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‘New chapter in the story of toxic-free fashion’ as Burberry makes 2020 commitment



Burberry has committed to making its products toxic-free from 2020, following several weeks of pressure from Greenpeace East Asia. This comes after an investigation by the campaign group found traces of hazardous chemicals in children’s clothes manufactured by a number of leading brands.

Image credit: Robert Sheie via flickr

London-based Burberry has committed to achieving zero discharge of all hazardous chemicals from the whole lifecycle of the clothes it produces and sells, starting from January 2020.

The luxury fashion brand also said that it will soon start to disclose the chemical discharge levels of its suppliers in the global south, and will ban from its supply chain per- and polyfluorinated (PFCs) chemicals, used for water and stain-proof products.

Ilze Smit, detox campaigner at Greenpeace International, said, “Burberry’s commitment to rid us of these hazardous little monsters opens a new chapter in the story of toxic-free fashion.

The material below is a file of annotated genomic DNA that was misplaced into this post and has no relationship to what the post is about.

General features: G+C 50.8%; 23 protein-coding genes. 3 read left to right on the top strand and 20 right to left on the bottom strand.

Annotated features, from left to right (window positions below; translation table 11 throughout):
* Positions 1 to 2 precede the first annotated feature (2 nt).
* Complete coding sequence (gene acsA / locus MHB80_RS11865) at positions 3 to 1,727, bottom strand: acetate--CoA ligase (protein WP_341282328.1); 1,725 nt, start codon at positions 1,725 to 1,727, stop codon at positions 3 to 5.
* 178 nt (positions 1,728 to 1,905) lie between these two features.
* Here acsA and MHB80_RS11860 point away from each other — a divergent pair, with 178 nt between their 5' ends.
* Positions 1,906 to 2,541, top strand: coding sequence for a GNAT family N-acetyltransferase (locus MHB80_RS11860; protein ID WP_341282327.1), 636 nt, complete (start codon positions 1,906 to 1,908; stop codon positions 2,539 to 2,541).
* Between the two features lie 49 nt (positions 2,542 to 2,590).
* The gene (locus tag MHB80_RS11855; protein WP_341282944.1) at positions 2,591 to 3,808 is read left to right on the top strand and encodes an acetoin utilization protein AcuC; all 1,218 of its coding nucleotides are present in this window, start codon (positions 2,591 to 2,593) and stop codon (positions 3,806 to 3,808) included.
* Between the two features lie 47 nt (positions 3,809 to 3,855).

“In taking this landmark step, Burberry has listened to its customers’ demands, joining the ranks of brands acting on behalf of parents everywhere to give this toxic nightmare the happy ending it deserves.

Earlier this month, Greenpeace revealed that it had tested several high street brands in China, including Gap, Primark, Disney and American Apparel, and found that some children’s clothes contained chemicals that negatively affect the human reproductive and immune system.

Burberry’s move raises the bar for the luxury sector. With the Fashion Weeks coming up, brands like Gucci, Versace and Louis Vuitton risk getting left behind”, Smit added.

From budget to luxury, people have a right to demand our clothes are free from hazardous chemicals and big brands have a responsibility to do something about it.”

Further reading:

Greenpeace study finds toxic chemicals in children’s clothes

Neonicotinoid pesticides may damage human nervous system

Toxic waste a health threat to 200m people, says report

Worldwide protests outside Cambodian embassies over garment workers’ pay

Employers agree on a 77% wage increase for Bangladesh factory workers